University Statement on Proofreading - University of Cambridge
Guidelines for Students, Supervisors, Examiners and Proofreaders
Proofreading represents the final stage of producing a piece of academic writing. The University believes that students should be encouraged to proofread their own work, since this is an essential skill in the academic writing process. However, it is recognised that in some instances it is appropriate for some students to seek the help of a third party for proofreading. Such third parties can be professional proofreaders, fellow students, friends or family members.
This statement sets out best practice guidelines for students, supervisors, examiners and third party proofreaders regarding the proofreading of all written work up to and including doctoral theses. Failure to adhere to these guidelines could constitute a breach of academic integrity and contravene the University-wide Statement on Plagiarism. It is therefore the student’s responsibility to provide the proofreader with a copy of this statement and its guidelines.
What a proofreader may and may not do
Within the context of students’ assessed written work, to proofread is to check for, identify and suggest corrections for errors in text. In no cases should a proofreader edit a student’s writing (that is, check or amend ideas, arguments or structure), since to do so is to compromise the authorship of the work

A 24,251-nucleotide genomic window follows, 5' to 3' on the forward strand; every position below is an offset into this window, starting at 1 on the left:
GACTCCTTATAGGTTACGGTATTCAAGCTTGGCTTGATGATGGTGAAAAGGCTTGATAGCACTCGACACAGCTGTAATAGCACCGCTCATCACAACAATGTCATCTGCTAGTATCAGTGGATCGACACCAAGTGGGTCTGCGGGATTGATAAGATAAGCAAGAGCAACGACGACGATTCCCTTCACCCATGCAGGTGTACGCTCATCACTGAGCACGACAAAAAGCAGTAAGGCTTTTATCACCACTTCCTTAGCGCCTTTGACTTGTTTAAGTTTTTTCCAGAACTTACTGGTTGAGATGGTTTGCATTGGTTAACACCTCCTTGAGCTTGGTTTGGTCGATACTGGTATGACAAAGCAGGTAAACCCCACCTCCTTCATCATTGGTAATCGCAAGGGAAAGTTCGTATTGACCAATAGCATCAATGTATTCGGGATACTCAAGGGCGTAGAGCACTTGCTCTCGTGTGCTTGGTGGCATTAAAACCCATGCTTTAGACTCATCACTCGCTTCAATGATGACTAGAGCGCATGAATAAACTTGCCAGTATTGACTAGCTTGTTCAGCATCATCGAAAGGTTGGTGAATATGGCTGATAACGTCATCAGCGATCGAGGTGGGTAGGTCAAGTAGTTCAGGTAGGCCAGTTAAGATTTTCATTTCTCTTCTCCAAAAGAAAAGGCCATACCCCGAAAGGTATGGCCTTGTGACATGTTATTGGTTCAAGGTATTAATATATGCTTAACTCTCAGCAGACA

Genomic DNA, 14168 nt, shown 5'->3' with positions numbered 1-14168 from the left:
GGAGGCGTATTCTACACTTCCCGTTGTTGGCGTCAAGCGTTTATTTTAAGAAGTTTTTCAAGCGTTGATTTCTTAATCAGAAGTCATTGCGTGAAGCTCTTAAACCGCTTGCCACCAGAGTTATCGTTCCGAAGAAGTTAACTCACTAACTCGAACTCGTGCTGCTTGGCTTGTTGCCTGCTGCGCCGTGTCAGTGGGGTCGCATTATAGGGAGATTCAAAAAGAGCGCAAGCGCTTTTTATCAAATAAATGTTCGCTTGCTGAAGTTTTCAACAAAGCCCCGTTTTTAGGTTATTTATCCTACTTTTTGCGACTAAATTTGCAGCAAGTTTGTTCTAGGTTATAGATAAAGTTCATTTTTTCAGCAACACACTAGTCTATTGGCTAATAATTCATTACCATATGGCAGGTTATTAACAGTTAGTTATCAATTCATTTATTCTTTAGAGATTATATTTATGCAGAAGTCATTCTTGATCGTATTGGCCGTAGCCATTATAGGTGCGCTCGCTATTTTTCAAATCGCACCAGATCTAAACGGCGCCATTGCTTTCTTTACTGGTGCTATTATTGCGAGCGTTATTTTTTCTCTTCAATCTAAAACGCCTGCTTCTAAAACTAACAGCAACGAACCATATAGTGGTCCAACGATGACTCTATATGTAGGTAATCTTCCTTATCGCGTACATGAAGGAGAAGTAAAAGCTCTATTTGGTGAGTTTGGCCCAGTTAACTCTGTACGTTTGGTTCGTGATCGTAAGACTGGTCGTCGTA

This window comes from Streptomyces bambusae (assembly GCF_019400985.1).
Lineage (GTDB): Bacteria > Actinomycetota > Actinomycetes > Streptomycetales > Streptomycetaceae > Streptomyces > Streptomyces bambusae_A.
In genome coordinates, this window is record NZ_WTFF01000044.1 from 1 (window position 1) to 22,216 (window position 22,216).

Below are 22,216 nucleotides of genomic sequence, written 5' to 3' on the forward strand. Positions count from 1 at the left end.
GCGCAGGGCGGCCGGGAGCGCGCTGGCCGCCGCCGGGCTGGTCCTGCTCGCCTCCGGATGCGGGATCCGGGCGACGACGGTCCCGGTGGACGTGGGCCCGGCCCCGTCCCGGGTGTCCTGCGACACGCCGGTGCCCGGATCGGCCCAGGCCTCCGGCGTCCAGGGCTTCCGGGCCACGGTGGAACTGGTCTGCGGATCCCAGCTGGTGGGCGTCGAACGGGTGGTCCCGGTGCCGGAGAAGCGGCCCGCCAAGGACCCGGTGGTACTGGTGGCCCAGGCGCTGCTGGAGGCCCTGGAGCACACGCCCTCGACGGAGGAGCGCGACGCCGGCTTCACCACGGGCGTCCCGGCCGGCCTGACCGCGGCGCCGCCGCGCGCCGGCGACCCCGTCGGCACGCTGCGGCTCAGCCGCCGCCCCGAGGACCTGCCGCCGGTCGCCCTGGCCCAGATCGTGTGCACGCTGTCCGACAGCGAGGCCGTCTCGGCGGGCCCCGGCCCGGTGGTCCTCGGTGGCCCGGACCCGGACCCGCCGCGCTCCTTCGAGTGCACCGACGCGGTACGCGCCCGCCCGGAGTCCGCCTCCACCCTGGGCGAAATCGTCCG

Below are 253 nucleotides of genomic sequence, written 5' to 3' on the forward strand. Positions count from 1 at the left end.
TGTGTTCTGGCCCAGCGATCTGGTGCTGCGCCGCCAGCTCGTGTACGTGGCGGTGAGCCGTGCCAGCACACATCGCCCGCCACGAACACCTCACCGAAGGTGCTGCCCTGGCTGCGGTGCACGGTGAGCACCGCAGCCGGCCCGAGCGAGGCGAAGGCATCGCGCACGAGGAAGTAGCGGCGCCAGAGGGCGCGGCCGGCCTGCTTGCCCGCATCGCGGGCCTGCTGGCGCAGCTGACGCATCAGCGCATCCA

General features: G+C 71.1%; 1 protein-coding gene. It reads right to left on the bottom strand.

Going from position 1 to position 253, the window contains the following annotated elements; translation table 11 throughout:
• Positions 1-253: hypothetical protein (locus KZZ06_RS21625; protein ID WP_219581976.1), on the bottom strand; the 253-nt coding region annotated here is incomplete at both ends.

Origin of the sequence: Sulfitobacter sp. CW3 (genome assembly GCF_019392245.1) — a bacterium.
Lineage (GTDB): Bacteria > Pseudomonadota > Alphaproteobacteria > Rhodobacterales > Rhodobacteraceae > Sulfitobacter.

A proofreader may
- Identify typographical, spelling and punctuation errors;
- Identify formatting and layout errors and inconsistencies (e.g. page numbers, font size, line spacing, headers and footers);
- Identify grammatical and syntactical errors and anomalies;
- Highlight overly-long or complex sentences or paragraphs, especially where meaning is ambiguous;
- Identify minor formatting errors in referencing (for consistency and order);
- Identify errors in the labelling of diagrams, charts or figures;
- Identify lexical repetition or omissions.
A proofreader may not
- Add to content in any way;
- Check or correct facts, data calculations, formulae or equations;
- Rewrite content where meaning is ambiguous;
- Alter argument or logic where faulty;
- Re-arrange or re-order paragraphs to enhance structure or argument;
- Implement or significantly alter a referencing system;
- Re-label diagrams, charts or figures;
- Reduce content so as to comply with a specified word limit;
- Make grammatical, syntactical or stylistic corrections;
- Translate any part of the work into English.
Students have overall authorial responsibility for their work and should choose whether they wish to accept the proofreader’s advice. It is therefore preferable that students’ work be proofread electronically by means of tracked changes and comments, though handwritten annotations on hard copy are also permissible.
Students should note that the use of a proofreader will not be accepted in mitigation of any deficiencies in their work.
You can check the University's Guidance on Proofreading here.